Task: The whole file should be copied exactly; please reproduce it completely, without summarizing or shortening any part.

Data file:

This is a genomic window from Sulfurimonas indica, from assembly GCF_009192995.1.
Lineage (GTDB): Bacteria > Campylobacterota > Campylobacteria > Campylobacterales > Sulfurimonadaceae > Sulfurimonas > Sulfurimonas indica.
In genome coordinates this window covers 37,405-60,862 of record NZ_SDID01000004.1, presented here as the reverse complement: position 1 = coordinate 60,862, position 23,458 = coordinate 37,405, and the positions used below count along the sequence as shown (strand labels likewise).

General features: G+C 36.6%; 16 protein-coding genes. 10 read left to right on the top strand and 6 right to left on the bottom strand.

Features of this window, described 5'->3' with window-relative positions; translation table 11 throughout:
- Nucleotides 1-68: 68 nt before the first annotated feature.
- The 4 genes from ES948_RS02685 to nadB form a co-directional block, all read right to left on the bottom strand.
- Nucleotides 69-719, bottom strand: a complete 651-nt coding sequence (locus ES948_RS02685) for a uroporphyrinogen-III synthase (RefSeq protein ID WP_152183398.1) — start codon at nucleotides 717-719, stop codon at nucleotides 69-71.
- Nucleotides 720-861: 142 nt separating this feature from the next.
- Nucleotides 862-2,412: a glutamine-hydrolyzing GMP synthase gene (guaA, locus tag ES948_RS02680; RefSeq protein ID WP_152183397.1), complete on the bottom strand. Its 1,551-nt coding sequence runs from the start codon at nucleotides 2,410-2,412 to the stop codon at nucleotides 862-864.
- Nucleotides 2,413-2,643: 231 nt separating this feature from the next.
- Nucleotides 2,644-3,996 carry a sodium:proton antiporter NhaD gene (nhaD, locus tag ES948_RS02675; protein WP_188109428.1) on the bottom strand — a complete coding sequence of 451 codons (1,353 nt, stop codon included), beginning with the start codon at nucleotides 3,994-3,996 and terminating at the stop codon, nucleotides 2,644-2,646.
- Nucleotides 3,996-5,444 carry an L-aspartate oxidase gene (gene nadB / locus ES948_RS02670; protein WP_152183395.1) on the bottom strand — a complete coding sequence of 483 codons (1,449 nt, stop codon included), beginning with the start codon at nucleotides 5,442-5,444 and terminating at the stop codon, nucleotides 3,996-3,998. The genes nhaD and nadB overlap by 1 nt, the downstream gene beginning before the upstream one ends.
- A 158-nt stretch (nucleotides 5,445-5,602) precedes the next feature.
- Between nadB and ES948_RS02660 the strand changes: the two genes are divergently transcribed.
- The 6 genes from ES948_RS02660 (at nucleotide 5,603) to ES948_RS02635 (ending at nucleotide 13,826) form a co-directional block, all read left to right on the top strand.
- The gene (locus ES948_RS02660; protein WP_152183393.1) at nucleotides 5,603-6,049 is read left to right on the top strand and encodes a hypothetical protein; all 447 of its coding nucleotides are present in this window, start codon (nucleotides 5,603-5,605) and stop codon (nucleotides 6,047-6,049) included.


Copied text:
This is a genomic window from Sulfurimonas indica, from assembly GCF_009192995.1.
Lineage (GTDB): Bacteria > Campylobacterota > Campylobacteria > Campylobacterales > Sulfurimonadaceae > Sulfurimonas > Sulfurimonas indica.
In genome coordinates this window covers 37,405-60,862 of record NZ_SDID01000004.1, presented here as the reverse complement: position 1 = coordinate 60,862, position 23,458 = coordinate 37,405, and the positions used below count along the sequence as shown (strand labels likewise).

General features: G+C 36.6%; 16 protein-coding genes. 10 read left to right on the top strand and 6 right to left on the bottom strand.

Features of this window, described 5'->3' with window-relative positions; translation table 11 throughout:
- Nucleotides 1-68: 68 nt before the first annotated feature.
- The 4 genes from ES948_RS02685 to nadB form a co-directional block, all read right to left on the bottom strand.
- Nucleotides 69-719, bottom strand: a complete 651-nt coding sequence (locus ES948_RS02685) for a uroporphyrinogen-III synthase (RefSeq protein ID WP_152183398.1) — start codon at nucleotides 717-719, stop codon at nucleotides 69-71.
- Nucleotides 720-861: 142 nt separating this feature from the next.
- Nucleotides 862-2,412: a glutamine-hydrolyzing GMP synthase gene (guaA, locus tag ES948_RS02680; RefSeq protein ID WP_152183397.1), complete on the bottom strand. Its 1,551-nt coding sequence runs from the start codon at nucleotides 2,410-2,412 to the stop codon at nucleotides 862-864.
- Nucleotides 2,413-2,643: 231 nt separating this feature from the next.
- Nucleotides 2,644-3,996 carry a sodium:proton antiporter NhaD gene (nhaD, locus tag ES948_RS02675; protein WP_188109428.1) on the bottom strand — a complete coding sequence of 451 codons (1,353 nt, stop codon included), beginning with the start codon at nucleotides 3,994-3,996 and terminating at the stop codon, nucleotides 2,644-2,646.
- Nucleotides 3,996-5,444 carry an L-aspartate oxidase gene (gene nadB / locus ES948_RS02670; protein WP_152183395.1) on the bottom strand — a complete coding sequence of 483 codons (1,449 nt, stop codon included), beginning with the start codon at nucleotides 5,442-5,444 and terminating at the stop codon, nucleotides 3,996-3,998. The genes nhaD and nadB overlap by 1 nt, the downstream gene beginning before the upstream one ends.
- A 158-nt stretch (nucleotides 5,445-5,602) precedes the next feature.
- Between nadB and ES948_RS02660 the strand changes: the two genes are divergently transcribed.
- The 6 genes from ES948_RS02660 (at nucleotide 5,603) to ES948_RS02635 (ending at nucleotide 13,826) form a co-directional block, all read left to right on the top strand.
- The gene (locus ES948_RS02660; protein WP_152183393.1) at nucleotides 5,603-6,049 is read left to right on the top strand and encodes a hypothetical protein; all 447 of its coding nucleotides are present in this window, start codon (nucleotides 5,603-5,605) and stop codon (nucleotides 6,047-6,049) included.